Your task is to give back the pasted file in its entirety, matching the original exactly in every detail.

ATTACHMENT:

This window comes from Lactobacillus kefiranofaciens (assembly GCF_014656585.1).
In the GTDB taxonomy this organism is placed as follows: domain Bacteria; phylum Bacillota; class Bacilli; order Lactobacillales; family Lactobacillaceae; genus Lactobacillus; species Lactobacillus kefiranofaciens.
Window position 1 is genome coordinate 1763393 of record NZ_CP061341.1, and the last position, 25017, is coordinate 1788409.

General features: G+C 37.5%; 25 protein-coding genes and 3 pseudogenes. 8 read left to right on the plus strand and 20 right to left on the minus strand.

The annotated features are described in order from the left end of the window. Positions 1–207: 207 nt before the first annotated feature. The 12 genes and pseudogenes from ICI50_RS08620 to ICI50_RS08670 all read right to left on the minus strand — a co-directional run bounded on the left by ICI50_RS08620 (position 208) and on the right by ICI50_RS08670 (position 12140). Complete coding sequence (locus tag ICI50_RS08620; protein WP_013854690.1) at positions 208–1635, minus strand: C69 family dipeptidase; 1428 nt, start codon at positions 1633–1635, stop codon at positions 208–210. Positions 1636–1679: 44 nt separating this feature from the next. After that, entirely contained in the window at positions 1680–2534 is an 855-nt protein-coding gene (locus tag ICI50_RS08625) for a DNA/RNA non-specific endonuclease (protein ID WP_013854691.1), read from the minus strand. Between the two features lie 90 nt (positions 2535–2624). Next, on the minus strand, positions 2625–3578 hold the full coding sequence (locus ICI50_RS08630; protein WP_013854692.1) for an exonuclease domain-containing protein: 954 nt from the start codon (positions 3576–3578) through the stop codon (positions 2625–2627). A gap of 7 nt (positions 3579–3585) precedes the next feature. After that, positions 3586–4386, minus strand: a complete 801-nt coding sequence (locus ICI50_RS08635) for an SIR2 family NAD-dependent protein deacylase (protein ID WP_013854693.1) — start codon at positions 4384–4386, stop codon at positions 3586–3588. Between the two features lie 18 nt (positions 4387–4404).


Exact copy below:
This window comes from Lactobacillus kefiranofaciens (assembly GCF_014656585.1).
In the GTDB taxonomy this organism is placed as follows: domain Bacteria; phylum Bacillota; class Bacilli; order Lactobacillales; family Lactobacillaceae; genus Lactobacillus; species Lactobacillus kefiranofaciens.
Window position 1 is genome coordinate 1763393 of record NZ_CP061341.1, and the last position, 25017, is coordinate 1788409.

General features: G+C 37.5%; 25 protein-coding genes and 3 pseudogenes. 8 read left to right on the plus strand and 20 right to left on the minus strand.

The annotated features are described in order from the left end of the window. Positions 1–207: 207 nt before the first annotated feature. The 12 genes and pseudogenes from ICI50_RS08620 to ICI50_RS08670 all read right to left on the minus strand — a co-directional run bounded on the left by ICI50_RS08620 (position 208) and on the right by ICI50_RS08670 (position 12140). Complete coding sequence (locus tag ICI50_RS08620; protein WP_013854690.1) at positions 208–1635, minus strand: C69 family dipeptidase; 1428 nt, start codon at positions 1633–1635, stop codon at positions 208–210. Positions 1636–1679: 44 nt separating this feature from the next. After that, entirely contained in the window at positions 1680–2534 is an 855-nt protein-coding gene (locus tag ICI50_RS08625) for a DNA/RNA non-specific endonuclease (protein ID WP_013854691.1), read from the minus strand. Between the two features lie 90 nt (positions 2535–2624). Next, on the minus strand, positions 2625–3578 hold the full coding sequence (locus ICI50_RS08630; protein WP_013854692.1) for an exonuclease domain-containing protein: 954 nt from the start codon (positions 3576–3578) through the stop codon (positions 2625–2627). A gap of 7 nt (positions 3579–3585) precedes the next feature. After that, positions 3586–4386, minus strand: a complete 801-nt coding sequence (locus ICI50_RS08635) for an SIR2 family NAD-dependent protein deacylase (protein ID WP_013854693.1) — start codon at positions 4384–4386, stop codon at positions 3586–3588. Between the two features lie 18 nt (positions 4387–4404).